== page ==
The Grammy Awards scored their second-biggest audience in 20 years on Sunday.
A total of 28.1 million Americans watched this year’s broadcast, although the figure was down 30% on last year.
The 2012 ceremony, in which stars paid tribute to Whitney Houston, who had died a day earlier, won a US television audience of 39.9 million.
Sunday’s show saw awards for Adele, The Black Keys, Fun and Gotye, with the coveted album of the year prize going to British band Mumford and Sons.
The Grammys TV audience has risen steadily since organisers decided to focus on performances over speeches.
It now outpaces the Emmys and Golden Globes, but comes second to the Oscars, which traditionally scores an audience of more than 30 million.
All of the awards shows are dwarfed by the Super Bowl, however. Beyonce’s recent half-time performance was seen by 108 million people in America alone, with the peak audience of 164.1 million for the match itself.
Sunday’s Grammy broadcast garnered mostly positive reviews, with Chris Richards from The Washington Post writing: “For the first time in too long, the Grammys telecast was a good time in and of itself – a refreshingly coherent celebration of our increasingly incoherent popscape.”
Justin Timberlake made his musical return on the show, after a break of six years. Rihanna, Sting and Taylor Swift also performed, while Bruno Mars joined Ziggy and Damian Marley in a tribute to the late reggae star Bob Marley.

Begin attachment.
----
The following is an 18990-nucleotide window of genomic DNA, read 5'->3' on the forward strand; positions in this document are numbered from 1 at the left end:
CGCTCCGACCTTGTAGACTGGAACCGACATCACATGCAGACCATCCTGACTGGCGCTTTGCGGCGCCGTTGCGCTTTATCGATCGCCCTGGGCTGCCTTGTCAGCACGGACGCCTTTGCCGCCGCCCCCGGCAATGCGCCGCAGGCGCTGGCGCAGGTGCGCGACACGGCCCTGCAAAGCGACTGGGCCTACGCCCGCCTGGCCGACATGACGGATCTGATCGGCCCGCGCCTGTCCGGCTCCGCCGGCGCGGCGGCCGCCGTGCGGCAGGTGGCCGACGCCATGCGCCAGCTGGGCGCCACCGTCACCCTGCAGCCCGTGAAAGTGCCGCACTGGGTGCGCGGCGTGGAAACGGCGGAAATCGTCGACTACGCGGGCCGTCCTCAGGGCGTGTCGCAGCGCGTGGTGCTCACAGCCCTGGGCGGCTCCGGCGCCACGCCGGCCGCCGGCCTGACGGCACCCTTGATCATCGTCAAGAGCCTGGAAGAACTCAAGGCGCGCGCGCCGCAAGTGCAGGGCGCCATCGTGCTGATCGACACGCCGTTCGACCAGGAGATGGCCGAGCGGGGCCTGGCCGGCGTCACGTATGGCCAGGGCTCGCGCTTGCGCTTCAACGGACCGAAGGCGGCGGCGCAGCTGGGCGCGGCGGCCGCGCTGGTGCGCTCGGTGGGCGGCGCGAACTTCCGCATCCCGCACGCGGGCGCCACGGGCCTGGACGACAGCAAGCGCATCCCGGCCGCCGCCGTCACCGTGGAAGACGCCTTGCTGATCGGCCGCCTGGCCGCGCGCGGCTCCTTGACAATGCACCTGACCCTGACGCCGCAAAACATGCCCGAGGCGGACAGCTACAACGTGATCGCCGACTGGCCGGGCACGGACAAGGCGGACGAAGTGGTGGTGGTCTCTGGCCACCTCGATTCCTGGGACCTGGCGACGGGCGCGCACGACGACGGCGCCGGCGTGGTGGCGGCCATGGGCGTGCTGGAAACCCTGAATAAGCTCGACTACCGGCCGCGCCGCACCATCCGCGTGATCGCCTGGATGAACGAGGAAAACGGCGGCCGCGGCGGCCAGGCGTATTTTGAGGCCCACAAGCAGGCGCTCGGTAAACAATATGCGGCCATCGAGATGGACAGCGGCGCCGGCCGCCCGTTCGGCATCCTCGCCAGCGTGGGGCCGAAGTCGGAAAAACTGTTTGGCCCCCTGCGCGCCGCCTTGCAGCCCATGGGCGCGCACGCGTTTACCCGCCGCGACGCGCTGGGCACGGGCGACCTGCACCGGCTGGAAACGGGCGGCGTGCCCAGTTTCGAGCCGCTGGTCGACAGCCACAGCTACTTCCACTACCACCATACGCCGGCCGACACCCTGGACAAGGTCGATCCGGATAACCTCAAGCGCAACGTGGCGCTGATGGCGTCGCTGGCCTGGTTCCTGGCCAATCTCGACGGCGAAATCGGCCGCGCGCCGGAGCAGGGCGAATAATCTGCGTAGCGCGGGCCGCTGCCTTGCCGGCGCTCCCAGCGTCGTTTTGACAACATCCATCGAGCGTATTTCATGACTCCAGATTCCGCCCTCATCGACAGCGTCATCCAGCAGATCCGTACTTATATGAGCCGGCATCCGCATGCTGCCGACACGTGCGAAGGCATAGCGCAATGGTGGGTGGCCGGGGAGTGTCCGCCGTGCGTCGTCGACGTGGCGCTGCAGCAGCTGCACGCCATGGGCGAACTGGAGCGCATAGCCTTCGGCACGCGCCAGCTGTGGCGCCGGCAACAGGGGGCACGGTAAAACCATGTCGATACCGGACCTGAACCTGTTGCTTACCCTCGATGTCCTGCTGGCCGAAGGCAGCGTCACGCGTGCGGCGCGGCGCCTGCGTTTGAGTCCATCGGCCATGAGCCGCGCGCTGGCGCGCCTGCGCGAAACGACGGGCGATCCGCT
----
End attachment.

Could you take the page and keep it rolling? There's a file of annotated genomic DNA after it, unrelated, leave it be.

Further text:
There was also a tribute to the late US rocker Levon Helm, led by Elton John, Mumford and Sons, Mavis Staples, the Zac Brown Band and Brittany Howard of Alabama Shakes.
Richards added: “There were A-game performances, trophy-hoarders who deserved to win them and very few reasons to wince, grouse or wish you were watching Downton Abbey.”
A less favourable Guardian blog post read: “Are the Grammys voted for a by a bunch of people who don’t really listen to music? It certainly seems that way.
“Witness not just the inclusion of the easy-to-deride Mumford & Sons in the album of the year category, but their triumph in that category over Frank Ocean.”
Mikael Wood of The Los Angeles Times said the simpler moments, like Rihanna performing her ballad Stay, stood out.
“In a three-and-a-half hour blur of high-tech spectacle, these performances felt like reaffirmations of core musical values – honest, unaffected, simple,” he said.
Meanwhile, Rob Sheffield at Rolling Stone Magazine said in recent years “the Grammys bash has turned into the awards show that really aims to capture the crackle and sparkle of pop music, in all its demented excess.
“And last night was full of demented moments. It had R&B crooners and big-cheddar teen smoothies.”
As expected, many of the winners found themselves shooting up the iTunes chart following the Los Angeles ceremony.
Pre-orders of Justin Timberlake’s forthcoming record The 20/20 Experience rocketed, putting him at number seven in the US iTunes album chart a month before its release date.
The Top 5 on the chart is dominated by Grammy artists – including Mumford and Sons, The Lumineers, Fun’s debut album Some Nights and The Black Keys’ El Camino.
source : www.bbc.co.uk/news/